by Marilyn Abrams and Bruce Jordan
based on Scherenschnitt by Paul Portner
Arts Club Theatre Company
Granville Island Stage
June 2 – August 13
(This is Jerry's review of the Arts Club production
from June 2005).
It’s Agatha Christie with Surrey jokes. And Paris Hilton
jokes and Gurmant Grewal jokes and a good bit of TheatreSports
thrown in. It’s full of (usually intentional) groaners.
And it’s a helluva lot of fun.
Shear Madness is the longest-running non-musical in American
theatre history, currently in its 25th year in Boston, its 17th
in Washington. It’s a license-to-print-money
franchise that adapts to local conditions, the script continually updated to
incorporate local references and hot-off-the-presses current events. It requires
quick-witted comic actors and utterly non-threatening audience involvement. And
if this production doesn’t prove a huge summer hit for the Arts Club, then
my name isn’t Inspector Clouseau.
We’re in the Shear Madness Hair Salon when a murder occurs. The victim
is the woman living upstairs, a former concert pianist who’s gone mad,
and everyone’s a suspect: flouncing gay proprietor Tony (Marco Soriano)
and buxom stylist Barbara De Marco (Dawn Petten), and their clients, businessman
Lawrence (Peter Graham-Gaudreau) and Shaughnessy matron Mrs. Shubert (Pam Hyatt).
Each of them has acted suspiciously, a couple may even have
motives, and it’s
up to the cops, O’Brien (John Murphy) and his partner Mikey (Jeremy Radick),
to solve the crime with the audience’s help.
As the suspects re-enact what they did in the moments leading
up to the murder, audience members get to intervene—asking questions, challenging and correcting
the characters’ version of events. The actors respond with explanations,
rationalizations, lies, insults. The guilty party and the play’s ending
are determined by audience vote.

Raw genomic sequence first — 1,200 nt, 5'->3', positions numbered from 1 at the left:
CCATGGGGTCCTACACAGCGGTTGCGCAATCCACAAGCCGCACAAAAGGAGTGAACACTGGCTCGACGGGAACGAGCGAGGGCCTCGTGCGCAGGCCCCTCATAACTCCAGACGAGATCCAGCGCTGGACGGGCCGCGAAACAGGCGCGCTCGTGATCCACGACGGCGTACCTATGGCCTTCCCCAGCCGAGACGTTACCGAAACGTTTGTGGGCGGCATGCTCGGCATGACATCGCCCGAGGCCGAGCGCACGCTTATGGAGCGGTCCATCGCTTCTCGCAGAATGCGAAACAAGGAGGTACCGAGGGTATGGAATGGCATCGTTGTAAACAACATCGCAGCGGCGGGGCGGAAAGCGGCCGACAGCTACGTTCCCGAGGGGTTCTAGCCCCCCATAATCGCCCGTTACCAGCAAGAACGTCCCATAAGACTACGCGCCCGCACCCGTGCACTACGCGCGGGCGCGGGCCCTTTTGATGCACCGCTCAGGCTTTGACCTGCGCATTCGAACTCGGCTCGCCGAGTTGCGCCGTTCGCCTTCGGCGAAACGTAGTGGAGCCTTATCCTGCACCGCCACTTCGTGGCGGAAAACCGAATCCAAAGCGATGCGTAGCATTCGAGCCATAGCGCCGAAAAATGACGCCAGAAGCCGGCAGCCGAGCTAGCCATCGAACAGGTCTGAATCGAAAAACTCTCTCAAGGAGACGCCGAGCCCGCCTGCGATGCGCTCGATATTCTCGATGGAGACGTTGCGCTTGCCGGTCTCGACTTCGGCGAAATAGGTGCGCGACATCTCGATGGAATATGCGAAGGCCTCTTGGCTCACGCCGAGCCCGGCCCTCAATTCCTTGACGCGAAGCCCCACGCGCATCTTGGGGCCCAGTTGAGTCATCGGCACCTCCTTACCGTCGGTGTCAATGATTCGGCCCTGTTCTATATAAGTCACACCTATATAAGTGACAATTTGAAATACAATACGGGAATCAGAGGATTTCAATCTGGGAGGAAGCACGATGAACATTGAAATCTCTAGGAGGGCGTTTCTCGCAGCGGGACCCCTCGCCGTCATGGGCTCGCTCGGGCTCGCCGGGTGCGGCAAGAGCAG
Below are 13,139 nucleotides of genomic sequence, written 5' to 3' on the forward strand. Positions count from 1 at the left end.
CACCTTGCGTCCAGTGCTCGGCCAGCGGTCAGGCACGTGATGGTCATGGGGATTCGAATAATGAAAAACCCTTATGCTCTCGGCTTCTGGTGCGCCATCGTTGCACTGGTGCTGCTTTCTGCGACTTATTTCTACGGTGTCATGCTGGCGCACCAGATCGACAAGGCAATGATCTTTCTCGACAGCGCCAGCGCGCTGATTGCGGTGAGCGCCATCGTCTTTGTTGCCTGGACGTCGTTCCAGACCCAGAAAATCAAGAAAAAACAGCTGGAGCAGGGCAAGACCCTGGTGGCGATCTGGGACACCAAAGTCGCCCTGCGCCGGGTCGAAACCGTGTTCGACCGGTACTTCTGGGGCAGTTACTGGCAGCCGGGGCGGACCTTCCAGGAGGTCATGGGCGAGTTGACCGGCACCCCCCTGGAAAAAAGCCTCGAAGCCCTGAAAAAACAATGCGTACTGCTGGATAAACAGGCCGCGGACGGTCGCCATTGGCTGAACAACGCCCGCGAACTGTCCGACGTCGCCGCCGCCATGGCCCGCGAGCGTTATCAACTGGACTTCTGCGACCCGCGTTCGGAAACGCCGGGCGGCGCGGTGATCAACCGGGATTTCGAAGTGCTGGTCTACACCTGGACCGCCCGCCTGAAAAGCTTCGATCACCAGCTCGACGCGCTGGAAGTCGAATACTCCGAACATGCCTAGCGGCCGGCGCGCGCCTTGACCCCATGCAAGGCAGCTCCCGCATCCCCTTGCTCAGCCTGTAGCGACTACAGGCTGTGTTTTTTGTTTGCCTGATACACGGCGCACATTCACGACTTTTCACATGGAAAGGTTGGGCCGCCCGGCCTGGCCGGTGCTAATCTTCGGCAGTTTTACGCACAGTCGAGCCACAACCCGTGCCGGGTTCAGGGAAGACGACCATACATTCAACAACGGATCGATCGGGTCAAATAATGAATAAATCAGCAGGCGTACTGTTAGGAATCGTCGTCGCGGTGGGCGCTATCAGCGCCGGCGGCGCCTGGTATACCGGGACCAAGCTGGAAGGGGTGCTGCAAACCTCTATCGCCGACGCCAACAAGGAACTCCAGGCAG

A lot of the obviously scripted material is pretty funny, like
the many references to the recent foibles of the Vancouver PD,
and the malapropisms
and De Marco are prone to. He: I knew you were gonna say that—I’m
psychotic. She: Tony Whitcomb is a genital liar!
But the real delights are those moments when the actors seem
to be writing the play on the fly. Sometimes I wasn’t sure if a gag was rehearsed, like when
O’Brien gets angry and starts to throw the phone and De Marco says, “Don’t
get all Russell Crowe on me.” The biggest laughs come when an actor’s
kibbitzing response to an audience member’s incriminating question is clearly
spontaneous. And there were a lot of big laughs on opening night.
As lead investigator O’Brien, essentially the show’s Emcee, Murphy
coordinates the onstage comedy and audience interventions with wit, energy and
pace. Petten’s bubble-headed, gum-snapping, blue-wigged De Marco is a delightful
floozy. And Soriano’s Tony is outrageous and often genuinely funny despite
his awfully broad stereotyping, a kind of gay minstrel act that borders on the
embarrassing. Sure, the show cites Queer
Eye for the Straight Guy, and Tony himself
says, “I was a stereotype in 1995—now I’m retro.” But
Ted Roberts’ cartoon-colourful set provides perfect eye candy for this
light-as-air summer show that’ll be killin’ ‘em on Granville